Valve has finally announced that it’s working on a game called DotA 2 after rumors previously indicated that the studio was throwing its hat into the world of Defense of the Ancients, a massively popular action-RTS gameplay style that first popped up in a user-created map for Warcraft III.
DotA has been constantly updated and re-balanced by various creators over the years, including the release of DotA AllStars and DotA-inspired titles like League of Legends. Valve doesn’t plan on changing what DotA players are used to, with DotA 2 set to bring over DotA AllStars’s 100+ hero roster, the same map, items, skills, and upgrade paths. In DotA 2, these aspects will only be freed from the constraints put on them by the WarCraft III engine thanks to the use of Valve’s Source engine instead.
Valve is tailoring Steamworks matchmaking in order to help remedy the situation, and the game will also implement interactive guides, according to Game Informer: “Valve plans to allow guide-makers to tie their work back into the game by doing things like highlighting suggested item purchases or displaying useful information during a match.” The most notable new addition is a deeply integrated coaching system that will allow veteran players to log in as a “coach,” and team up with new players to help them learn the intricacies of Dota 2. While Valve is still working on the details of the system, the report said coaches will be able to see their companion’s screen and communicate with him or her via voice or chat, giving real-time tips.
Further, DotA 2 adds integrated voice chat, AI bots that take over for disconnected players, and new community-based features that not only reward participation, but should also ease DotA’s intrinsically created negative attitude towards new players. Valve is upgrading Steamworks so that it can provide in-game rewards for DotA 2 players that participate in the community outside the game. Though specific details weren’t provided, Valve says that bonuses like “unlocking new skins” or “unique titles for writing a strategy guide” are possibilities, while accruing points towards a “Gamerscore” is another.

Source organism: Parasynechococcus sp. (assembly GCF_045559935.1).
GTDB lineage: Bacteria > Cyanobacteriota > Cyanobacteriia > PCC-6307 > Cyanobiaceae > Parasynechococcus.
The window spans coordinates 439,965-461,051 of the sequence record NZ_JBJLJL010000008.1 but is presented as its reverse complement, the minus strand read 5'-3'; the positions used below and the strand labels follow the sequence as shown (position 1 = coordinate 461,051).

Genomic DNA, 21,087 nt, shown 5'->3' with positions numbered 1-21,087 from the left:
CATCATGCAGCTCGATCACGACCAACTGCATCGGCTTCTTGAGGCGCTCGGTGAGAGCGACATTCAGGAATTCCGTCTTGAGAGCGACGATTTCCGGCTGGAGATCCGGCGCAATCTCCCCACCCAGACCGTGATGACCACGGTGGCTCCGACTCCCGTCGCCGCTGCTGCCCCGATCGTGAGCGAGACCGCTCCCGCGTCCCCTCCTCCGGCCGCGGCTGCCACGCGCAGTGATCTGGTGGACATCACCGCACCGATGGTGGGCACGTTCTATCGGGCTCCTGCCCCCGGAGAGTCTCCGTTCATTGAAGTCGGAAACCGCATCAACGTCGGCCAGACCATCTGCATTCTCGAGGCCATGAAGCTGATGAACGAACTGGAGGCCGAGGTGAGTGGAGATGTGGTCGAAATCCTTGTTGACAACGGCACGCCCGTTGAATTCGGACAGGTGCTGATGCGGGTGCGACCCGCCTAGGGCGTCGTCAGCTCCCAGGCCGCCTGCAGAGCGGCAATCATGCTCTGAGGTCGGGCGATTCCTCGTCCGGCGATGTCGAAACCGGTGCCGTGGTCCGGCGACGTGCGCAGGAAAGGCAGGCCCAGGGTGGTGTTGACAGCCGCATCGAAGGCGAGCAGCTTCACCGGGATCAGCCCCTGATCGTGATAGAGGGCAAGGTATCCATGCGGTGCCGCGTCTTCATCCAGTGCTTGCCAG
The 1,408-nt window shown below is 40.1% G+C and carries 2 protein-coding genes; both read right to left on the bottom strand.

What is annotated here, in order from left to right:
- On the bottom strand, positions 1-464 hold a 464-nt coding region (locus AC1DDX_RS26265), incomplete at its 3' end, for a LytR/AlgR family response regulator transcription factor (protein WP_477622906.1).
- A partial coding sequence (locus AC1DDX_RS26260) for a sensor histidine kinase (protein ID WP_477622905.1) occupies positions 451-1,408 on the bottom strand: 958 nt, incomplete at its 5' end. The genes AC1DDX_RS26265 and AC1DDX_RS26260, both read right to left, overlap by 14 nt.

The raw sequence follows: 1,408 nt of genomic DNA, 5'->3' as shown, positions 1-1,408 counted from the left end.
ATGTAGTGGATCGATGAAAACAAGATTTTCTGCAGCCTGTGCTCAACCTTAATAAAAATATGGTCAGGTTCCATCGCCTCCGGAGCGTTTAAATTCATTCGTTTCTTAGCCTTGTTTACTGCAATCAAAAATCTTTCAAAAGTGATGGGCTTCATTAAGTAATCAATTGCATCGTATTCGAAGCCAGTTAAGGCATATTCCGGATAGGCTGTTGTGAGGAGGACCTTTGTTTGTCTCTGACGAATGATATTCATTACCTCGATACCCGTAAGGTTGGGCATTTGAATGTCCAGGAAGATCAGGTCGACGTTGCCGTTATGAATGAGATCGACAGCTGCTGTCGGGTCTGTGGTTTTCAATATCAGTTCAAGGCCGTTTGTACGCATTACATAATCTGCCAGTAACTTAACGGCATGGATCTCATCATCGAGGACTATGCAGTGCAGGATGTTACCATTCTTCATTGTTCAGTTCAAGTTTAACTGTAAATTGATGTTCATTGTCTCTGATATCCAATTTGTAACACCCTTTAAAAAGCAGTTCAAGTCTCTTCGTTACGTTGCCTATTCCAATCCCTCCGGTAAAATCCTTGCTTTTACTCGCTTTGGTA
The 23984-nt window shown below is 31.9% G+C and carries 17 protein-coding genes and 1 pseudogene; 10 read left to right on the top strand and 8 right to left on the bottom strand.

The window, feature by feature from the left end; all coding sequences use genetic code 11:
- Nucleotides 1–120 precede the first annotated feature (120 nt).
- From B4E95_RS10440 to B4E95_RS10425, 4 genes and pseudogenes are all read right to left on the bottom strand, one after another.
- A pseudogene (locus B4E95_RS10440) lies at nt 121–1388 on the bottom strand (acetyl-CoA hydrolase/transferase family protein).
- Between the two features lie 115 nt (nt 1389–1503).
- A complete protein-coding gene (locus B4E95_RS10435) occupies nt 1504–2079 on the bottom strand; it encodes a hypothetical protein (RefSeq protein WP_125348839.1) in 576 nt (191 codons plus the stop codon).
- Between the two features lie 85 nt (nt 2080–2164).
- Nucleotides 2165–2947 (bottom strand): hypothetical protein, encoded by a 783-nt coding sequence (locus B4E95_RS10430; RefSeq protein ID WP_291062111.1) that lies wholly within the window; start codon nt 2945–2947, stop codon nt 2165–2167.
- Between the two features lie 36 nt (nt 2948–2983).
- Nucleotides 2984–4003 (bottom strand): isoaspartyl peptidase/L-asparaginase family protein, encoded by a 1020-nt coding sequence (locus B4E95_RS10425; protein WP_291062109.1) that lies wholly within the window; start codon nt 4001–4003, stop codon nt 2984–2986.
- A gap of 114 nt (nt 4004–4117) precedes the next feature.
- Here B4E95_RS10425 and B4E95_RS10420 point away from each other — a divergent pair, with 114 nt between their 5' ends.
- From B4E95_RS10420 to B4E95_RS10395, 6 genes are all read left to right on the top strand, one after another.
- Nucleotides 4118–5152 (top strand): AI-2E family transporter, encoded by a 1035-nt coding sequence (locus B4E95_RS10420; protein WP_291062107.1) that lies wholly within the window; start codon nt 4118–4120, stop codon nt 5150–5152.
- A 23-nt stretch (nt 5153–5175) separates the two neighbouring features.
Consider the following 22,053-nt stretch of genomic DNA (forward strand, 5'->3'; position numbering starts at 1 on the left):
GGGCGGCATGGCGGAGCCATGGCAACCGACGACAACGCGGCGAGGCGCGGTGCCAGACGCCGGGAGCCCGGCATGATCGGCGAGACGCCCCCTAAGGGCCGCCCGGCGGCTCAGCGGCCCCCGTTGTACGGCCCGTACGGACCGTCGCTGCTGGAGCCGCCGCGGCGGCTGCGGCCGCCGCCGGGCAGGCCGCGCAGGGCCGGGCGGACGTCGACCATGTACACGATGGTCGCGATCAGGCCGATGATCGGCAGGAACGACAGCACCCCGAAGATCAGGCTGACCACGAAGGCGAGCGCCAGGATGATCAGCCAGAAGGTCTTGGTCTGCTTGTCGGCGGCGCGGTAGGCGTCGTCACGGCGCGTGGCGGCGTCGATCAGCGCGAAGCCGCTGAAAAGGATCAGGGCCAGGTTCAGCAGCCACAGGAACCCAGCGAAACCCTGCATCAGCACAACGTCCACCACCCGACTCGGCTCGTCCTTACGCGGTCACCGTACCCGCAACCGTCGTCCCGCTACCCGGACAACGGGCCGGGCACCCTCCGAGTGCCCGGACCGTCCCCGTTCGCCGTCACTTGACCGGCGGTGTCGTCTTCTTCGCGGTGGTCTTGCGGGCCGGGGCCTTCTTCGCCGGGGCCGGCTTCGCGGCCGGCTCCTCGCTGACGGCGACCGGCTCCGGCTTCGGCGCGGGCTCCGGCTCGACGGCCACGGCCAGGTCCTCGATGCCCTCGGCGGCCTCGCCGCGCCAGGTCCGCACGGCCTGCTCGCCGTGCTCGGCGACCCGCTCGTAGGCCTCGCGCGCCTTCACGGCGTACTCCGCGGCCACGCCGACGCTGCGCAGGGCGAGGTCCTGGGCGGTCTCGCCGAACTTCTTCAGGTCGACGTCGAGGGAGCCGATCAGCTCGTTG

There have been several DotA “clones” since the original mod which created the “action RTS” genre, as it’s been dubbed by some. The two most popular, League of Legends and Heroes of Newerth developed by Riot Games and S2 Games respectively, borrow heavily from the original mod in terms of hero characters, items and map construction. Both games attempt to bring DotA into the 21st century, so to speak, adding features like in-game voice chat, proper matchmaking and updated graphics which were downright impossible to do while working in the antiquated WarCraft 3 modding engine. While both games boast a solid player base, neither have been able to completely replicate the breadth of the original DotA which currently features over 100 different characters and a massive inventory of items both of which are constantly being added to.
Overall, it looks like Valve is putting together another huge game that has its origins in the modding community. DotA 2 will be released on the PC and Mac in 2011.